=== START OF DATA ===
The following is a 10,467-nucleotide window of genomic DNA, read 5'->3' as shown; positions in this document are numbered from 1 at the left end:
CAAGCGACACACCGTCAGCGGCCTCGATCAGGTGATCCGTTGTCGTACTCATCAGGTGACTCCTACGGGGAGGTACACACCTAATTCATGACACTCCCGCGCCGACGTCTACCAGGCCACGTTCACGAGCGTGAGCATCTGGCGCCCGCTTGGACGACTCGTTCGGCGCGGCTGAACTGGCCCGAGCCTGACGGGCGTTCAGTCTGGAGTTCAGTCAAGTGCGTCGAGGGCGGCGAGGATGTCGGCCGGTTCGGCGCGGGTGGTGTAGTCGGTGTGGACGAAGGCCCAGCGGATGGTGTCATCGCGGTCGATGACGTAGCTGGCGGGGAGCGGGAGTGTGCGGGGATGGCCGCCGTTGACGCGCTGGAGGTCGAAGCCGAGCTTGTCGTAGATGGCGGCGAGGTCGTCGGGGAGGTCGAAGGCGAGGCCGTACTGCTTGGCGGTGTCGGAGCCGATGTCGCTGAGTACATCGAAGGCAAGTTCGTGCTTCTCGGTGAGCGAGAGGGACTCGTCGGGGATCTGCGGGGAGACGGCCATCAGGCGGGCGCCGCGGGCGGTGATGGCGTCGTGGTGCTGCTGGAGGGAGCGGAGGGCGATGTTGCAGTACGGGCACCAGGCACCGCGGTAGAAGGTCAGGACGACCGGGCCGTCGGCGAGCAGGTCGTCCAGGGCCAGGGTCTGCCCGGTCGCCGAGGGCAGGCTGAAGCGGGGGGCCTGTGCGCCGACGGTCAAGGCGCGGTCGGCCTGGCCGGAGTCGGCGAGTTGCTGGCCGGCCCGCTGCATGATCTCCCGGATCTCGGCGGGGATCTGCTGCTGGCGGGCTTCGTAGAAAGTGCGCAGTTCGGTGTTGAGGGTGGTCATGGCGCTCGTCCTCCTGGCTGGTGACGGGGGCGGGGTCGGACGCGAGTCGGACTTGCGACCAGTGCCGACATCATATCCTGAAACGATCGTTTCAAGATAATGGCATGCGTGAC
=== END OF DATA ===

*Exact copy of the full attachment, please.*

The following is a 10,467-nucleotide window of genomic DNA, read 5'->3' as shown; positions in this document are numbered from 1 at the left end:
CAAGCGACACACCGTCAGCGGCCTCGATCAGGTGATCCGTTGTCGTACTCATCAGGTGACTCCTACGGGGAGGTACACACCTAATTCATGACACTCCCGCGCCGACGTCTACCAGGCCACGTTCACGAGCGTGAGCATCTGGCGCCCGCTTGGACGACTCGTTCGGCGCGGCTGAACTGGCCCGAGCCTGACGGGCGTTCAGTCTGGAGTTCAGTCAAGTGCGTCGAGGGCGGCGAGGATGTCGGCCGGTTCGGCGCGGGTGGTGTAGTCGGTGTGGACGAAGGCCCAGCGGATGGTGTCATCGCGGTCGATGACGTAGCTGGCGGGGAGCGGGAGTGTGCGGGGATGGCCGCCGTTGACGCGCTGGAGGTCGAAGCCGAGCTTGTCGTAGATGGCGGCGAGGTCGTCGGGGAGGTCGAAGGCGAGGCCGTACTGCTTGGCGGTGTCGGAGCCGATGTCGCTGAGTACATCGAAGGCAAGTTCGTGCTTCTCGGTGAGCGAGAGGGACTCGTCGGGGATCTGCGGGGAGACGGCCATCAGGCGGGCGCCGCGGGCGGTGATGGCGTCGTGGTGCTGCTGGAGGGAGCGGAGGGCGATGTTGCAGTACGGGCACCAGGCACCGCGGTAGAAGGTCAGGACGACCGGGCCGTCGGCGAGCAGGTCGTCCAGGGCCAGGGTCTGCCCGGTCGCCGAGGGCAGGCTGAAGCGGGGGGCCTGTGCGCCGACGGTCAAGGCGCGGTCGGCCTGGCCGGAGTCGGCGAGTTGCTGGCCGGCCCGCTGCATGATCTCCCGGATCTCGGCGGGGATCTGCTGCTGGCGGGCTTCGTAGAAAGTGCGCAGTTCGGTGTTGAGGGTGGTCATGGCGCTCGTCCTCCTGGCTGGTGACGGGGGCGGGGTCGGACGCGAGTCGGACTTGCGACCAGTGCCGACATCATATCCTGAAACGATCGTTTCAAGATAATGGCATGCGTGAC